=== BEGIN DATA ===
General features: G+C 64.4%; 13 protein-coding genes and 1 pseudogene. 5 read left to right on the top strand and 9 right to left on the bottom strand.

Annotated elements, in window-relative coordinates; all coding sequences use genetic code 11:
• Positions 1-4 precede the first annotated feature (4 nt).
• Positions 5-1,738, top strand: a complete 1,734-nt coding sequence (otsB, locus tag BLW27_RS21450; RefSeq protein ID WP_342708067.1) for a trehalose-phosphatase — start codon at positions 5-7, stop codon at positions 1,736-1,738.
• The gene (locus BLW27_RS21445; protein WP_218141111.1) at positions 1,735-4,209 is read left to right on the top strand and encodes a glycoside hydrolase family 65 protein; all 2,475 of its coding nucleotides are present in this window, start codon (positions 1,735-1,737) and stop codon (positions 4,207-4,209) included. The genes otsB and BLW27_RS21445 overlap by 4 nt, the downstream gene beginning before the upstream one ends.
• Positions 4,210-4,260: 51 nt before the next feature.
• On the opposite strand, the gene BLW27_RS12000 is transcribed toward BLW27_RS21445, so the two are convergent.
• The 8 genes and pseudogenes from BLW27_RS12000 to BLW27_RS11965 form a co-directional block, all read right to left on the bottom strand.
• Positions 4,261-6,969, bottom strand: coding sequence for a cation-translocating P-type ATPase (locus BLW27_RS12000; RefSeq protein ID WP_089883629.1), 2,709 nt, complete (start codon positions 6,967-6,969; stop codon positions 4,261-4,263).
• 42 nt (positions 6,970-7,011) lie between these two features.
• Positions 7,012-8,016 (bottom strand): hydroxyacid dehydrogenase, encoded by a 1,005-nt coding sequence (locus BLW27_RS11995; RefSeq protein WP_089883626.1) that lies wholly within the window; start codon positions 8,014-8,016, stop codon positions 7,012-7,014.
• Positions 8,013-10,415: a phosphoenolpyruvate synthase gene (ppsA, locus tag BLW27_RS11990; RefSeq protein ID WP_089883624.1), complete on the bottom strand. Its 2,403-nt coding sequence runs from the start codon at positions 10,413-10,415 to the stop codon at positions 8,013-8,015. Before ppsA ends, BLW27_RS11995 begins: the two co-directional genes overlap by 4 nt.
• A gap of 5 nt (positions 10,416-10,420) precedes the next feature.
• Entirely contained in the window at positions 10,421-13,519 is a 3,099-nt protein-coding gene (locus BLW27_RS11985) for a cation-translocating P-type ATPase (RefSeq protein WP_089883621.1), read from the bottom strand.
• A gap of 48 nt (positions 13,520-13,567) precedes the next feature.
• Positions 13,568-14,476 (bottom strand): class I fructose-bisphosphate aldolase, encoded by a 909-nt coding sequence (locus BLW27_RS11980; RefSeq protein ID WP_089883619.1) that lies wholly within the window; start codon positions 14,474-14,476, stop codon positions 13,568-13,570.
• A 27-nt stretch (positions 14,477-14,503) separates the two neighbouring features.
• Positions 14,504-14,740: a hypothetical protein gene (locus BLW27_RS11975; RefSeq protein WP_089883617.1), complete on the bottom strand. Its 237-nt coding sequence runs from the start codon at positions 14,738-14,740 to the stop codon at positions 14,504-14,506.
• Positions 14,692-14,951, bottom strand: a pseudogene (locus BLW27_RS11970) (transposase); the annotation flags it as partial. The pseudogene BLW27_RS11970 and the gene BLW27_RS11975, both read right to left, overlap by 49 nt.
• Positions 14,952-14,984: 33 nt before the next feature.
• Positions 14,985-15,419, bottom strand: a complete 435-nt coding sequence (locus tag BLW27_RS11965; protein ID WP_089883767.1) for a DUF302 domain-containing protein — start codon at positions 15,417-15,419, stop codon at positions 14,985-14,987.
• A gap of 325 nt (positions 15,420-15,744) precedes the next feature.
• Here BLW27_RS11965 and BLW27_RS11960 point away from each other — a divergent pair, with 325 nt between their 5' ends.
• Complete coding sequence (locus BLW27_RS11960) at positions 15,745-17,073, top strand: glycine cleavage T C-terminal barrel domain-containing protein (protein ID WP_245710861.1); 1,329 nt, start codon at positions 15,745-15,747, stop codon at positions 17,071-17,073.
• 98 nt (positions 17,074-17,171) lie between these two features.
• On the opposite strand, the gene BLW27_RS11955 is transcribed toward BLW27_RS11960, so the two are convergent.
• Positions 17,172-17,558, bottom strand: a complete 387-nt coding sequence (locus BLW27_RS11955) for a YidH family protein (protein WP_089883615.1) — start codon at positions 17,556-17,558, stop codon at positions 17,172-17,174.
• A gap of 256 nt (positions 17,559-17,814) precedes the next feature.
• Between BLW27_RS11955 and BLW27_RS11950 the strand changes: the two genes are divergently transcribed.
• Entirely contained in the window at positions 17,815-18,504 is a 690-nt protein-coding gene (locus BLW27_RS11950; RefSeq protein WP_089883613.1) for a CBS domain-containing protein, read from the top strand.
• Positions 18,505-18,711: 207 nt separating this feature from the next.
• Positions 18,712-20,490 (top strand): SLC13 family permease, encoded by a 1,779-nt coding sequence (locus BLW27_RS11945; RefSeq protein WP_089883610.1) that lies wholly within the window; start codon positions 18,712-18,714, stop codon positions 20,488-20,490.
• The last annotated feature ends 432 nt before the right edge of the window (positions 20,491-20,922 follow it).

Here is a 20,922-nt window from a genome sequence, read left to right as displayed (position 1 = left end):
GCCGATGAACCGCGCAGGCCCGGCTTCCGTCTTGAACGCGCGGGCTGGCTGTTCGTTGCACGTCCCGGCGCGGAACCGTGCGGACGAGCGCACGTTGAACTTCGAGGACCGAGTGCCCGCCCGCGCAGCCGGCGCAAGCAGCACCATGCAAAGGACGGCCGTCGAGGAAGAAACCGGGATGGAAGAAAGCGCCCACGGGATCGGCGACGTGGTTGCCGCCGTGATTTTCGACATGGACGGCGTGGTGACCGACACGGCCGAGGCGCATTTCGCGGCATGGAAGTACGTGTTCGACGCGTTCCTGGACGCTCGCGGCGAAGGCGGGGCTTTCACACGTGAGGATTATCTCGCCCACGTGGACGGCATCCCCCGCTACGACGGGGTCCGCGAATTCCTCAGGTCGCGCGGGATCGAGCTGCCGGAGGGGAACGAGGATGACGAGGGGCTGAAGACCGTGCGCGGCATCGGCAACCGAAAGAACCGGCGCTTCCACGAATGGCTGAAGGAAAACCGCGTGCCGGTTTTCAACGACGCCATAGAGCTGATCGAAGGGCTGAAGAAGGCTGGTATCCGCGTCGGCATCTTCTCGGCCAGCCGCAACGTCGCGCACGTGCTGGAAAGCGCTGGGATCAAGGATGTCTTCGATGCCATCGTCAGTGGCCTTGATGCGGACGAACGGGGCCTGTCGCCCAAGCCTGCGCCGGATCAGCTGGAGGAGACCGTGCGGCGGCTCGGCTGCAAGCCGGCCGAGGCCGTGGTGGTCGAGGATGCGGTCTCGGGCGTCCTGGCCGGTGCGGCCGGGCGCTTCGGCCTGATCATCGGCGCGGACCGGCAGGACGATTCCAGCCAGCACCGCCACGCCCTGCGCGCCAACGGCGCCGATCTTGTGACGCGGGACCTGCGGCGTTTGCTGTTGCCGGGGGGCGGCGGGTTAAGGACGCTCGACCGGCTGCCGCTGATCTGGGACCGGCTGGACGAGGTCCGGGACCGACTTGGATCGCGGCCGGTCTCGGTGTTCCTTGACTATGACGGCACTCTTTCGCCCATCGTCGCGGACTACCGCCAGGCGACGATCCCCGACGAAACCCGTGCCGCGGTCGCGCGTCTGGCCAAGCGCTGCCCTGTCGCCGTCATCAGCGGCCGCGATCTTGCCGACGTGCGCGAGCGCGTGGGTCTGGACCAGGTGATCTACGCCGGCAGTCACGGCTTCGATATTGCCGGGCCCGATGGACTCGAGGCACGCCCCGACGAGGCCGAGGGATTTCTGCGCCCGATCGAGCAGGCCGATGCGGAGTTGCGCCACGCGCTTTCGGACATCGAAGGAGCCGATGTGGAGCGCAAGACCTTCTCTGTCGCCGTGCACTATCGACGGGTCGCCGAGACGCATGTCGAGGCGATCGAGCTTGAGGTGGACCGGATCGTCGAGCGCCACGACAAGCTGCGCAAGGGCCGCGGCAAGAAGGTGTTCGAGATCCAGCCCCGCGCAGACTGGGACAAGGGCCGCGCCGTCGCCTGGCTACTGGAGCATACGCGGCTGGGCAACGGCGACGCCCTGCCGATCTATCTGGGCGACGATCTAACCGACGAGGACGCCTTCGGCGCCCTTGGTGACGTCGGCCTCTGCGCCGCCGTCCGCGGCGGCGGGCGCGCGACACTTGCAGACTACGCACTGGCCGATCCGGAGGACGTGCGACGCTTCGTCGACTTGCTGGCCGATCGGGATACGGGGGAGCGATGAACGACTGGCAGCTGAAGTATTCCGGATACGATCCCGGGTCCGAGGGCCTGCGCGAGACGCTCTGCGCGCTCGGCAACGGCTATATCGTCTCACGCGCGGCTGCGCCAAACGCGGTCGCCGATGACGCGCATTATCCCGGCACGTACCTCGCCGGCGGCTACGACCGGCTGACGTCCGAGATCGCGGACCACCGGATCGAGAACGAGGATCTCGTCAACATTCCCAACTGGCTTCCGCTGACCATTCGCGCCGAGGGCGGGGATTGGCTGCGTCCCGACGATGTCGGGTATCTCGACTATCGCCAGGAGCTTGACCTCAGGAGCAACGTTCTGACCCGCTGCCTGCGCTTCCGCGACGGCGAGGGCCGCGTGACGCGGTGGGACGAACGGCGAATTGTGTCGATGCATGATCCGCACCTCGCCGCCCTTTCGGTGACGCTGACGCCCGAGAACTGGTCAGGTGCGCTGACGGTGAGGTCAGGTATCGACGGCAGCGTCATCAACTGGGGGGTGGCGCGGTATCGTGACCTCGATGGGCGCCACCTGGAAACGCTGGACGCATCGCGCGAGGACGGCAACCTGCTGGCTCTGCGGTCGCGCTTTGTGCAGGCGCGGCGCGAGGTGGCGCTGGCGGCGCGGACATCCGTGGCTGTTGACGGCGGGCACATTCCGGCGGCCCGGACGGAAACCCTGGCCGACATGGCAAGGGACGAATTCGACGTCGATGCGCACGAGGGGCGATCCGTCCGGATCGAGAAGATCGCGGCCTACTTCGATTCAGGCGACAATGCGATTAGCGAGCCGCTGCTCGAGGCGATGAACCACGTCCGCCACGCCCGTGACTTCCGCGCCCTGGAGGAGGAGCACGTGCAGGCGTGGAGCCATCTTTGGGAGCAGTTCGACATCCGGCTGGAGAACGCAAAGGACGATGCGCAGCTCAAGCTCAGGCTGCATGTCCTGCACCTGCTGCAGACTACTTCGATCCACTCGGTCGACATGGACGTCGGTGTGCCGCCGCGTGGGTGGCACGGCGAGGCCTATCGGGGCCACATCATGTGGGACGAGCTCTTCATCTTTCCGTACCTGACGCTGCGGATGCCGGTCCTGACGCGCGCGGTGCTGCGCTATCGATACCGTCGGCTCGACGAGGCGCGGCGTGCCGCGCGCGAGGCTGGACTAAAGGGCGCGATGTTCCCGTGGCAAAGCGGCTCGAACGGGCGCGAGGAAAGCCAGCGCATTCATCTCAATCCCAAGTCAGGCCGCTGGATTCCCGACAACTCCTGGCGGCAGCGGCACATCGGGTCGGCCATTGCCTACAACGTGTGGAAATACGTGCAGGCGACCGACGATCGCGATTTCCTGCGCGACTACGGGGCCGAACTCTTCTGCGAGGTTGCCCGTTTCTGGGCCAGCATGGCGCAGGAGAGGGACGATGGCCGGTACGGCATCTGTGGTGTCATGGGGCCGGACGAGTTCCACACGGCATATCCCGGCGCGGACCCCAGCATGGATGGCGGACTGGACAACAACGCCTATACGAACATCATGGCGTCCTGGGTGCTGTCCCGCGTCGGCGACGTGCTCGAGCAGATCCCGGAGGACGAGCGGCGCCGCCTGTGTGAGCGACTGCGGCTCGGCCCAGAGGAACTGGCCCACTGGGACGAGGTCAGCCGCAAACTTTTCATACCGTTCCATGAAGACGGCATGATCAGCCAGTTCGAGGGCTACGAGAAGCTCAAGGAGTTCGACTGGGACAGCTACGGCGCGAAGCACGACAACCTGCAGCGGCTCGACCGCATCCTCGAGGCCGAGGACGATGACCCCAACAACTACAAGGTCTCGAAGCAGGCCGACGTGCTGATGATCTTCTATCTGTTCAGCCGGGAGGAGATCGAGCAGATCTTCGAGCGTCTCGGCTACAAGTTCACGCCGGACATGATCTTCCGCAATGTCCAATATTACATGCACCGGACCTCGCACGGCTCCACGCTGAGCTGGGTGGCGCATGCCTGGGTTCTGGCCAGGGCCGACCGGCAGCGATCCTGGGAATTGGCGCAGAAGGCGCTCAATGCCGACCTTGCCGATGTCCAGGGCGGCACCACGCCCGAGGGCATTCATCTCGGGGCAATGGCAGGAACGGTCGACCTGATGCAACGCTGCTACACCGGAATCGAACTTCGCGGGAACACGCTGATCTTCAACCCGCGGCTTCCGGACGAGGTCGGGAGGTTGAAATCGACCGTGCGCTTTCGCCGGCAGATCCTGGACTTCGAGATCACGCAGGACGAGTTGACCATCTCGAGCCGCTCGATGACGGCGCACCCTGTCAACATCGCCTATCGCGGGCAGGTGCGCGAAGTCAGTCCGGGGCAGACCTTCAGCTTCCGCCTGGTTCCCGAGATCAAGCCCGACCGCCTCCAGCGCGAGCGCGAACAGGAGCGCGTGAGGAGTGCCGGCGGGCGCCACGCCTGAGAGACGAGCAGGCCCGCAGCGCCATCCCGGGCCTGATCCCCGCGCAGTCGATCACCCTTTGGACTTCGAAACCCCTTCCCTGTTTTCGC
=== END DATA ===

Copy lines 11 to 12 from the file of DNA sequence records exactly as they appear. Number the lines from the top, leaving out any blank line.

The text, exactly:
• Positions 7,012-8,016 (bottom strand): hydroxyacid dehydrogenase, encoded by a 1,005-nt coding sequence (locus BLW27_RS11995; RefSeq protein WP_089883626.1) that lies wholly within the window; start codon positions 8,014-8,016, stop codon positions 7,012-7,014.
• Positions 8,013-10,415: a phosphoenolpyruvate synthase gene (ppsA, locus tag BLW27_RS11990; RefSeq protein ID WP_089883624.1), complete on the bottom strand. Its 2,403-nt coding sequence runs from the start codon at positions 10,413-10,415 to the stop codon at positions 8,013-8,015. Before ppsA ends, BLW27_RS11995 begins: the two co-directional genes overlap by 4 nt.